Ron Paul sums up the crisis in 3 minutes

(thanks again to zerohedge for finding this video)

I remember when I first discovered a speech by Ron Paul back in boom-time 2005, and was shocked that a Congressman was so eloquently warning of the dangers of fractional reserve lending, the Federal Reserve system, and welfare/warfare deficit spending. It was the first time that I could fully respect a standing politician.

Dr. Paul is still the nation’s strongest voice for an honest monetary and banking system, and he delivered a zinger in front of Bernanke and Frank yesterday. If, like me, you haven’t heard him speak in a while, have a listen and you’ll remember why his campaign was so exciting for so many of us.

Money quote: “I would suggest that the problems we have faced so far are nothing compared to what it will be like when the world not only rejects our debt, but our dollar as well. That’s when we’ll witness political turmoil that will be to no one’s benefit.”

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Now wouldn’t it be great to have Peter Schiff to cause the same trouble in the Senate?

Listen to the people who predicted this: No bailouts, no New Deal, no serfdom.

Here is a list of popular personages who predicted this credit implosion and depression while the bubble was still being blown:

  • Robert Prechter. In 2002, he published Conquer the Crash, How to survive and prosper in a deflationary depression. So far right on the money except gold hasn’t fallen hard (yet).
  • Jim Rogers. The man has good timing when it counts. He bought a NYC townhouse for 107k in 1977 and sold it for 16 million last year and got the heck out of Dodge. He moved his family, business and money to Singapore and shorted the US market. Missed the turn in commodities, though, and refused to sell China out of some kind of principle.
  • Peter Schiff. Published Crash Proof in 2006, which has been pretty accurate other than Schiff’s missing the deflation stage and holding commodities and foreign stocks too long. The results of the New Deal and bailouts are likely end with the currency failure he predicts.
  • Mish Shedlock. Publisher of a popular blog, Mish has been warning of a deflationary depression since 2005 or 2006, and now has the best record of predicting its course (deflation, bailouts, gold and the dollar doing well).
  • David Tice. Manager of the Prudent Bear Fund, BEARX, which is performing spectacularly.
  • Doug Casey, the original international speculator, and publisher of the Casey Research newsletters. Missed the deflation part, also burned by commodities, but spot on about fascism.

There are countless others who saw this coming, including Congressman Ron Paul, who’s own studies of monetary policy inspired him to first run for office.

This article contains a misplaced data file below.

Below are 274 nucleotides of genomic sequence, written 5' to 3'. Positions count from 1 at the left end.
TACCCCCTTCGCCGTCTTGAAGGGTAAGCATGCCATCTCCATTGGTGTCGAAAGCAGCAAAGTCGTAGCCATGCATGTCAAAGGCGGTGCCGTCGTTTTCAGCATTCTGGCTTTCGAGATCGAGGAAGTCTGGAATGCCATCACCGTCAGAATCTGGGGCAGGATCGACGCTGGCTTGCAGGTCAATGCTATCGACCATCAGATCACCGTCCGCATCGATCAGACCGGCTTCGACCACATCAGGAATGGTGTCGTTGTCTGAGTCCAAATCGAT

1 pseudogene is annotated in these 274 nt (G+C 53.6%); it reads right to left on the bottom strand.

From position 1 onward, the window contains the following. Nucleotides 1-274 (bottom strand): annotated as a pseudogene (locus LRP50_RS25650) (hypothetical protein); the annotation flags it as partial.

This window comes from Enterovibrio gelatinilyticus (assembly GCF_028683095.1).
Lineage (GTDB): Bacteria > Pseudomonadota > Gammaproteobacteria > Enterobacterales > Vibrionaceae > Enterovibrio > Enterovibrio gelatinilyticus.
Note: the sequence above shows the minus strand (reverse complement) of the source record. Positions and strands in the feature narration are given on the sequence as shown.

What do all of these men have in common that allowed them to see around the corner? They understand money and the credit cycle. How did they learn it? Not in college, that’s for sure, because colleges teach perverse Keynesian claptrap. They have all read the Austrian economists, in particular Ludwig von Mises and his American pupil Murray Rothbard. Their explanation of the business cycle as the credit cycle is both elegant and extremely powerful.

And what do all of these followers of the Austrian School think we (meaning our governments) should do, now that their worst fears are coming true? In a word, to a man, nothing.

Don’t fear the crash. Fear fascism.

You see, the very worst fear of Austrians is not a crash or a depression, which is actually the healthy restoration of sanity after a credit-fueled mania, but the expansion of government that seems to follow these events like day follows night. Frederic Hayek laid out these fears in The Road to Serfdom, and that is exactly where we are going: utter economic collapse. The government is going to hamstring the markets and drain our resources for its pet projects and wars, all for our own good. Their aim is to stave off a proper accounting of the losses that have already taken place, and to preserve the power of those who inflated our way into this mess.

The damage from the bubble is already done. Government adds new damage.

What not one person in 10,000 understands is that the losses have already taken place. The losses were the waste of resources and labor for doomed endeavors that never made sense: think McMansions in the desert, and the roads, power plants and strip malls that served them. The price declines that we are now experiencing are necessary to restore valuations that reflect true values, because proper pricing clears markets — it allows people to accurately assess the worth of certain items against that of others.

A 5000 sqaure foot house on a dry hillside 20 miles outside of Phoenix is a money pit, not a million dollars. It was never properly valued in terms of the labor and raw materials that went into it. But because bankers, backed up by the Fed and various government programs and guarantees, would lend $1 million to buy it, those resources were drawn out into the desert instead of to sustainable productive uses.